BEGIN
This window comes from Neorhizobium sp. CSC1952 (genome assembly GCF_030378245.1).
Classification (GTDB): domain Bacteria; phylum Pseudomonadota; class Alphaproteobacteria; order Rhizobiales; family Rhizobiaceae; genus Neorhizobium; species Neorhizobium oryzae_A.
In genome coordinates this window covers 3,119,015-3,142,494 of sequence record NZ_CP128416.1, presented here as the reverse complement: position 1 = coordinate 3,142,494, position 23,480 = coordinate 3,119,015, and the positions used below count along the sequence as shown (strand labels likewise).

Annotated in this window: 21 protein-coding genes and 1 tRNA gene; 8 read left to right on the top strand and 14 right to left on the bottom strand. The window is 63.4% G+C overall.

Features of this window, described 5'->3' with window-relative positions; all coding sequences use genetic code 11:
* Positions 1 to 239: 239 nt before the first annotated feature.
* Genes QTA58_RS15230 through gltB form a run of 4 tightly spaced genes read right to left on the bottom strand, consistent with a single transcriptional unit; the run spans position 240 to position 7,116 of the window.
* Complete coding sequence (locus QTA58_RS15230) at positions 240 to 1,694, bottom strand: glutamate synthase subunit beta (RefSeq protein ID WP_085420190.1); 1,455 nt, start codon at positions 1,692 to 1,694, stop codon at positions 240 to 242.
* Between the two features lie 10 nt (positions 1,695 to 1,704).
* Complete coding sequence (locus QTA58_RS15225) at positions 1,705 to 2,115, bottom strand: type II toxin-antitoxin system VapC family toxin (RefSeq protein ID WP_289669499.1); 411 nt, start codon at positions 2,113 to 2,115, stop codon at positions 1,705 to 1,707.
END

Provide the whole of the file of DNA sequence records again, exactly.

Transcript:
This window comes from Neorhizobium sp. CSC1952 (genome assembly GCF_030378245.1).
Classification (GTDB): domain Bacteria; phylum Pseudomonadota; class Alphaproteobacteria; order Rhizobiales; family Rhizobiaceae; genus Neorhizobium; species Neorhizobium oryzae_A.
In genome coordinates this window covers 3,119,015-3,142,494 of sequence record NZ_CP128416.1, presented here as the reverse complement: position 1 = coordinate 3,142,494, position 23,480 = coordinate 3,119,015, and the positions used below count along the sequence as shown (strand labels likewise).

Annotated in this window: 21 protein-coding genes and 1 tRNA gene; 8 read left to right on the top strand and 14 right to left on the bottom strand. The window is 63.4% G+C overall.

Features of this window, described 5'->3' with window-relative positions; all coding sequences use genetic code 11:
* Positions 1 to 239: 239 nt before the first annotated feature.
* Genes QTA58_RS15230 through gltB form a run of 4 tightly spaced genes read right to left on the bottom strand, consistent with a single transcriptional unit; the run spans position 240 to position 7,116 of the window.
* Complete coding sequence (locus QTA58_RS15230) at positions 240 to 1,694, bottom strand: glutamate synthase subunit beta (RefSeq protein ID WP_085420190.1); 1,455 nt, start codon at positions 1,692 to 1,694, stop codon at positions 240 to 242.
* Between the two features lie 10 nt (positions 1,695 to 1,704).
* Complete coding sequence (locus QTA58_RS15225) at positions 1,705 to 2,115, bottom strand: type II toxin-antitoxin system VapC family toxin (RefSeq protein ID WP_289669499.1); 411 nt, start codon at positions 2,113 to 2,115, stop codon at positions 1,705 to 1,707.